Evaluation of Body Weight, Body Condition, and Muscle Condition in Cats with Hyperthyroidism

Peterson M.E., Castellano C.A. and Rishniw M.

J Vet Intern Med, 2016. 30(6): p.1780-1789.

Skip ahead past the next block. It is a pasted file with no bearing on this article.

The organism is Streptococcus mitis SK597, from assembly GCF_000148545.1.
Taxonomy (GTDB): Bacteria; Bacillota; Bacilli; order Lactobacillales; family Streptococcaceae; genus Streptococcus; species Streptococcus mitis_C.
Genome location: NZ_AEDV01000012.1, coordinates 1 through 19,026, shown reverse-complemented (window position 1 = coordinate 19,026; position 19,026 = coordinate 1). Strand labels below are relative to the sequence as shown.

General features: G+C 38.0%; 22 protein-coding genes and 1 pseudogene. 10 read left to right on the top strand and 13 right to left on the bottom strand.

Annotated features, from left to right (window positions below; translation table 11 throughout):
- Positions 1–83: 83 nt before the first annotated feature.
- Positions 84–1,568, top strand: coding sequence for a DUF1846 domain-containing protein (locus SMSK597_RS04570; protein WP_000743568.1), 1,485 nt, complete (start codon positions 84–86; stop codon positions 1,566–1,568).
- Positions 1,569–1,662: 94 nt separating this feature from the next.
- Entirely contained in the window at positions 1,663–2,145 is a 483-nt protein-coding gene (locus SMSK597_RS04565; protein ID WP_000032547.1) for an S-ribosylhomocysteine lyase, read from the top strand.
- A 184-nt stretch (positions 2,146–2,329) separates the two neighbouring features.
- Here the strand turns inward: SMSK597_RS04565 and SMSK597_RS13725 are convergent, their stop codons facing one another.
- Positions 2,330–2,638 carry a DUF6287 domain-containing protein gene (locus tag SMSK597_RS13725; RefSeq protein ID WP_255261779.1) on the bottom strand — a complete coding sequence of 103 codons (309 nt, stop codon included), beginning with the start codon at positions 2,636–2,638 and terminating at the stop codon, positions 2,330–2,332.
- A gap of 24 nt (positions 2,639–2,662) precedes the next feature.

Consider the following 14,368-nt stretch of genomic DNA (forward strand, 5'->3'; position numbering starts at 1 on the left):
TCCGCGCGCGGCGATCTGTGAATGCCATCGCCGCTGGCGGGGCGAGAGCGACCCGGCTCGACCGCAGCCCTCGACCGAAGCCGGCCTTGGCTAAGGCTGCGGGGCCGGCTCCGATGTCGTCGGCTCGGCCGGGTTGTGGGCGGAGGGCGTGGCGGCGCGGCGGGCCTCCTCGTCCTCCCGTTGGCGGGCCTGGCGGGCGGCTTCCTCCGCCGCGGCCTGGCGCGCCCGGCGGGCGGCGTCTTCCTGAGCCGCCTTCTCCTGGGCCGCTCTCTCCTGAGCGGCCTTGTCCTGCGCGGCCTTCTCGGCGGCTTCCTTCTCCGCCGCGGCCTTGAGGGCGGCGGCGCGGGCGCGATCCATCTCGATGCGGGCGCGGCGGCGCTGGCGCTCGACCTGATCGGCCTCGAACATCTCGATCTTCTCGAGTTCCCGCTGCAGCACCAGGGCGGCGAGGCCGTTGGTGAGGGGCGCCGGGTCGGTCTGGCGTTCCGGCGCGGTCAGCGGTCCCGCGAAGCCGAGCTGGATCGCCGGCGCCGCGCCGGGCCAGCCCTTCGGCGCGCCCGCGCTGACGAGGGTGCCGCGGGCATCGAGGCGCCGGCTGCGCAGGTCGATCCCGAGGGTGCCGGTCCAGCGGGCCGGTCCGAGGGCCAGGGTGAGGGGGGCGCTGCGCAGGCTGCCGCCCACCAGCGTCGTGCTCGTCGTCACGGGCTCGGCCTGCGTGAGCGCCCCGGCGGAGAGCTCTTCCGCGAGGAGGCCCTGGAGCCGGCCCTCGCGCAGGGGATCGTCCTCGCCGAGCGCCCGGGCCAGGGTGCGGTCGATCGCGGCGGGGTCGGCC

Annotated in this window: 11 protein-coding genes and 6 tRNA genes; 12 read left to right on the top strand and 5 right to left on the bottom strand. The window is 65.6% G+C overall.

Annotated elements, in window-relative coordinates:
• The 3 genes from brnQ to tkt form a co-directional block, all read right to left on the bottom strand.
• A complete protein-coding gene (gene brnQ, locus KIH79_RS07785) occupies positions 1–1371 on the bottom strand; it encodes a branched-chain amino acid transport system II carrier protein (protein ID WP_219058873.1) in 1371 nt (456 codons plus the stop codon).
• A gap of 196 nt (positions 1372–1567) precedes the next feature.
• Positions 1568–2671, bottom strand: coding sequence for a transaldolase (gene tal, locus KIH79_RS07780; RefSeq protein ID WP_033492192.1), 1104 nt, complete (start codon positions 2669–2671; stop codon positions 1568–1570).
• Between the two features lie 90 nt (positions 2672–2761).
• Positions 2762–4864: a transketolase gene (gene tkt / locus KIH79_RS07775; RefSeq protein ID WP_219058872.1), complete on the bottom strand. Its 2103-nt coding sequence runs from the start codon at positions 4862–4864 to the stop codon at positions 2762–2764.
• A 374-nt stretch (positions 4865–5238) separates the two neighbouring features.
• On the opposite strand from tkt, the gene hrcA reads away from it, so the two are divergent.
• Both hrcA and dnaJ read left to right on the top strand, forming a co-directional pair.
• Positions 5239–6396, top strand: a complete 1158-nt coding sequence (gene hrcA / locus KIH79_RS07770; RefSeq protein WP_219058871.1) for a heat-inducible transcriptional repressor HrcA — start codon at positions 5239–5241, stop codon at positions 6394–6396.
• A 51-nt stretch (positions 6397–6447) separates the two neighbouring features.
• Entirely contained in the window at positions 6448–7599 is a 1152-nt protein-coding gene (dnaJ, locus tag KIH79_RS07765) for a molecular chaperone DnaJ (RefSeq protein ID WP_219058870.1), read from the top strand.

BACKGROUND: The contribution of fat loss versus muscle wasting to the loss of body weight seen in hyperthyroid cats is unknown. OBJECTIVES: To investigate body weight, body condition score (BCS), and muscle condition score (MCS) in hyperthyroid cats. ANIMALS: Four hundred sixty-two cats with untreated hyperthyroidism, 117 of which were reevaluated after treatment. METHODS: Prospective cross-sectional and before-after studies. Untreated hyperthyroid cats had body composition evaluated (body weight, BCS, and MCS). A subset of these cats were reevaluated 3-12 months after treatment when euthyroid. RESULTS: Pretreatment body weight (median, 4.36 kg; IQR, 3.5 to 5.2 kg) was lower than premorbid weight (5.45 kg; IQR, 4.6 to 6.4 kg, P < .0001) recorded 1-2 years before diagnosis. 154 (35.3%) cats were thin or emaciated; 357 (77.3%) had loss of muscle mass. Cats showed increases in body weight (median, 4.1 kg to 5.0 kg), BCS (median, 3/5 to 3.5/5), and MCS (2/3 to 3/3) after treatment (P < .001), but mild-to-moderate muscle wasting persisted in 45% of treated cats. CONCLUSIONS AND CLINICAL IMPORTANCE: Most hyperthyroid cats lose body weight but maintain an ideal or overweight BCS, with only a third being underweight. As in human hyperthyroid patients, this weight loss is associated with muscle wasting, which affects >75% of hyperthyroid cats. Successful treatment leads to weight gain and increase of BCS in most cats, but almost half fail to regain normal muscle mass.